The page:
Folks,

In this blog we will explore the different use of **MEANS** procedure in SAS.

Descriptive Statistics such as the *Sum, Average, Minimum, Maximum, Range, Standard deviation* etc. provide useful information about numeric data (Numeric Variable).

SAS **MEANS** procedure also provides helpful options for controlling your output.

**Means Procedure Basics:**

SAS **MEANS** procedure a way to generate summary reports. Descriptive Statistics such as the sum, min, max and means of your numeric variables data. However, Means procedure is much more versatile and can be used to create output summary data sets, which can be used in other DATA or PROC steps in SAS.

Procedure Syntax-

proc means<Data=SAS-Data-Set><statistic-keyword(s)><option(s)>;varvariable(s);byvariable(s);classvariable(s) <option(s)>;idvariable(s);output<output-specification(s)>;

*Where*

is the name of the SAS data set to be used for Means Procedure.**SAS-data-set**specify the statistics to compute eg. min max mean sum etc.**Statistic-keyword(s)**control the content, output analysis & appearance of output.**Option(s)**identify the analysis variables and their order in the results.**VAR**calculate separate statistics for each BY group.**BY**identify variables whose values define subgroups for the analysis report.**CLASS**include additional identification variables in the output dataset.**ID**create an output dataset that contains specified statistics and identification variables.**OUTPUT**

**Identify Missing Values**:

Suppose we have SAS dataset **STUDENTS** having 14 Observations, 3 Numeric type & 2 Character type variables. (*See below Content Procedure output*)

We have submitted below Means procedure code for STUDENT data set without providing any statistics keywords & options.

proc means data=work.students; run;

Here is the Output of Means Procedure.

So by default as shown above, the **MEANS** procedure produce **N*** ( the number of non-missing observations)*,

**Mean**,

**Standard Deviation**,

**Minimum**and

**Maximum**for all numeric variables in the input SAS dataset.

Using **Options **we can request additional statistics. Remember when statistics options are added, you must include those default requests if required. Again, only numeric variables can be added in the var statement.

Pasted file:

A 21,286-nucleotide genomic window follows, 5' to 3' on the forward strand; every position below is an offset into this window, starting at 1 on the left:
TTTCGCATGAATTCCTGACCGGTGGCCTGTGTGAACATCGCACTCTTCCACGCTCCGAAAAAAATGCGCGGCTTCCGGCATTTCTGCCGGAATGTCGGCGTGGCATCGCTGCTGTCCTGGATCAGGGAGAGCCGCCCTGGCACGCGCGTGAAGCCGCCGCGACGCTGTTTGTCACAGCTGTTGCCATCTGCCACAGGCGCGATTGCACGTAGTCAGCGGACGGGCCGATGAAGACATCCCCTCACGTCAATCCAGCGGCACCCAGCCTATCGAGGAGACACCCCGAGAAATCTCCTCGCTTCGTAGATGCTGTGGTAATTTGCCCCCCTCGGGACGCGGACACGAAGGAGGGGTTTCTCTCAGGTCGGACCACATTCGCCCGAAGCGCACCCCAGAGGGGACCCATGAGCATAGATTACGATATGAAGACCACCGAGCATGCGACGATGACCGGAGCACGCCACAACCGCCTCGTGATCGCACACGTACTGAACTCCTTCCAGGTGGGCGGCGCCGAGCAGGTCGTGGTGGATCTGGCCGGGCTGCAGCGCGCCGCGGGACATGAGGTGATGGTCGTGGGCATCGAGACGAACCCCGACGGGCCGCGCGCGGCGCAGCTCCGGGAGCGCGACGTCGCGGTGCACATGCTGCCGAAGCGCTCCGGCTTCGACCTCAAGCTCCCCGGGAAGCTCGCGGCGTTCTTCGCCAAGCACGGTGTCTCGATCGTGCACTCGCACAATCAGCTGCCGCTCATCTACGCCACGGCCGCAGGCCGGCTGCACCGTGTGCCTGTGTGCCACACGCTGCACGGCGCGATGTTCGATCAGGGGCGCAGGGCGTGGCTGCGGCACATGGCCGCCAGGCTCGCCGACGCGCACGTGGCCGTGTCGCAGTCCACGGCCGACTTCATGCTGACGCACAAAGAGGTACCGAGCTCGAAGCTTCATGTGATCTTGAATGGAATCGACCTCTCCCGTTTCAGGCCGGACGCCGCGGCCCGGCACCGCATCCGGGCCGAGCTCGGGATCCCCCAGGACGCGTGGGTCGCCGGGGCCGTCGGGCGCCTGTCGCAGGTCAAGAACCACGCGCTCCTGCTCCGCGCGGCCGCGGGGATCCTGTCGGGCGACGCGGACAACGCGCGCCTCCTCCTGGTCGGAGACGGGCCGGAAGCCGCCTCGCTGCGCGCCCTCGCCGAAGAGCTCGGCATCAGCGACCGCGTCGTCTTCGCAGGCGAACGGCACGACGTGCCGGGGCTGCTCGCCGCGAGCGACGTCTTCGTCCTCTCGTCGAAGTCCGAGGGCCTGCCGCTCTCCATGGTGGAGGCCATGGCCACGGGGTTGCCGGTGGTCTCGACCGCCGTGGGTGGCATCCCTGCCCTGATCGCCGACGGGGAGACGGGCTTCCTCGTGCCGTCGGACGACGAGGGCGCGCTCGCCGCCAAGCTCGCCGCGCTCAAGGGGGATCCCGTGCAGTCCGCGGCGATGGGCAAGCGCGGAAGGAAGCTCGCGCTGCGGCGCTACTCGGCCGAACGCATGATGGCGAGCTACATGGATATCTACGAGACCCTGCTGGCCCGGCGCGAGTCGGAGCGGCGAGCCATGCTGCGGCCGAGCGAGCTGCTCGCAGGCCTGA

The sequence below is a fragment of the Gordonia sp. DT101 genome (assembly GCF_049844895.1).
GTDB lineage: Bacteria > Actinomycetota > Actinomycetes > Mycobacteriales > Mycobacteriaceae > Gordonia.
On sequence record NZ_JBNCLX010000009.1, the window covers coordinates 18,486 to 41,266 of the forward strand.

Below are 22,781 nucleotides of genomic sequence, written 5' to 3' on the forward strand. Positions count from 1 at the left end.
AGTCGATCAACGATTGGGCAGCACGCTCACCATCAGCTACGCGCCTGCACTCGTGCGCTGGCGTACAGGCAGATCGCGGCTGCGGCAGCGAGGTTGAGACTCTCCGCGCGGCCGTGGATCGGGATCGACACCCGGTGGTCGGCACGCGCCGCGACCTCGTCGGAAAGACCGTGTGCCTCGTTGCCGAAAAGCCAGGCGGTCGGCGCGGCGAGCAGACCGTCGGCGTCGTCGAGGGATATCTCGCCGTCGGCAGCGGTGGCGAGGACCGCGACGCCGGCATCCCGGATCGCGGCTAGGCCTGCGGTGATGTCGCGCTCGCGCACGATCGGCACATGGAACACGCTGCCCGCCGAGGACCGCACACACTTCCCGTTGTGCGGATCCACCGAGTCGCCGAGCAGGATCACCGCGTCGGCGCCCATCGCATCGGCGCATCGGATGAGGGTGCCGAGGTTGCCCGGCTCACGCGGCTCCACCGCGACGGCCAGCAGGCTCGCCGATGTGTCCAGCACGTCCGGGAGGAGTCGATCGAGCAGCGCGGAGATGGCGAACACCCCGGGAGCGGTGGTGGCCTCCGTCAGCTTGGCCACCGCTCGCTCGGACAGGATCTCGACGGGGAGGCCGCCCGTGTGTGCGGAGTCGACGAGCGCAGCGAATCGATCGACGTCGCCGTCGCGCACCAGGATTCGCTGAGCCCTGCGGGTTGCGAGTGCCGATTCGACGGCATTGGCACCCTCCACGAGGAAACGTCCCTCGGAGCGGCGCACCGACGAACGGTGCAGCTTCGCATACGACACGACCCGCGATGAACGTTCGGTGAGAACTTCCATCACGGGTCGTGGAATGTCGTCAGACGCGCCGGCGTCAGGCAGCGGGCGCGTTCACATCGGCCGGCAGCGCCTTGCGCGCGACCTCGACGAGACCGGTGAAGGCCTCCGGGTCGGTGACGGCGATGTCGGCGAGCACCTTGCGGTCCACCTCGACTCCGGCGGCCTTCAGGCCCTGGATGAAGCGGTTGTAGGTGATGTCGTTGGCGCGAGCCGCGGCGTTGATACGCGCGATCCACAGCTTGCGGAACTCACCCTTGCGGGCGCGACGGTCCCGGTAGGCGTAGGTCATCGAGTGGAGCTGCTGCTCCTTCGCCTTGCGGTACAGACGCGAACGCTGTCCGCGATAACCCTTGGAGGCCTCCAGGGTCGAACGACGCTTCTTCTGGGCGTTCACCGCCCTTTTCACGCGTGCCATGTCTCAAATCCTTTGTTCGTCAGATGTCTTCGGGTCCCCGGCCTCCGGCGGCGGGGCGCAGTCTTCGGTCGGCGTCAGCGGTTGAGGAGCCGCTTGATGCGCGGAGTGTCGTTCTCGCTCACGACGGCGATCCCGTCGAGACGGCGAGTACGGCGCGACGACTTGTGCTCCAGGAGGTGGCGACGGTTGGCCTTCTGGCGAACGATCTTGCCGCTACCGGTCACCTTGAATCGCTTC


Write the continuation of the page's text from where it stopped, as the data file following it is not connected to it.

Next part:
As we have already mentioned that **STUDENTS **dataset has 14 Observations. So here we can say that Variable **STUDENT_AGE** has some **missing** values in it, as it’s count is not 14.

**Validate Numeric Data Range**:

MEANS procedure can also be used to validate the numeric data because it produces summary reports displaying descriptive statistics (min, max & std).

It can show whether the values for a particular numeric variable are within their expected range or not.

Example:

proc means data=work.students; run;

Output for the **MEANS** procedure displays a range of 27 to 399 for **STUDENT_AGE** variable, which clearly shows that there is invalid data somewhere in the **STUDENT_AGE** column. Here we can say that data cleaning is required.

**Additional Statistics & VAR Statement:**

As we have already mentioned that PROC MEANS prints**n-count** (number of non-missing values), **mean**, **standard deviation**, **minimum** and **maximum** values of every **numeric variable** in a input SAS data set.

We can control which variables to include in the report by supplying a **VAR** statement.

Also selecting **options** in the PROC MEANS statement** **we can request additional statistics. Remember when statistics options are added, you must include those default requests if required.

Again, only numeric variables can be added in the var statement.

**Example** : Here we are requesting **n std range skewness kurtosis** statistics in Means procedure output for only **STUDENT_AGE** variable in **STUDENTS** SAS data set.

proc means data=work.studentsn std range skewness kurtosis;varstudent_age; run;

### Group Processing – CLASS Statement:

It is used to categorize data in the output. It can be either character or numeric, but they should contain discrete values. If a CLASS statement is used, then the **N Obs **statistic is calculated which is based on the CLASS variables.

**CLASS** variable(s);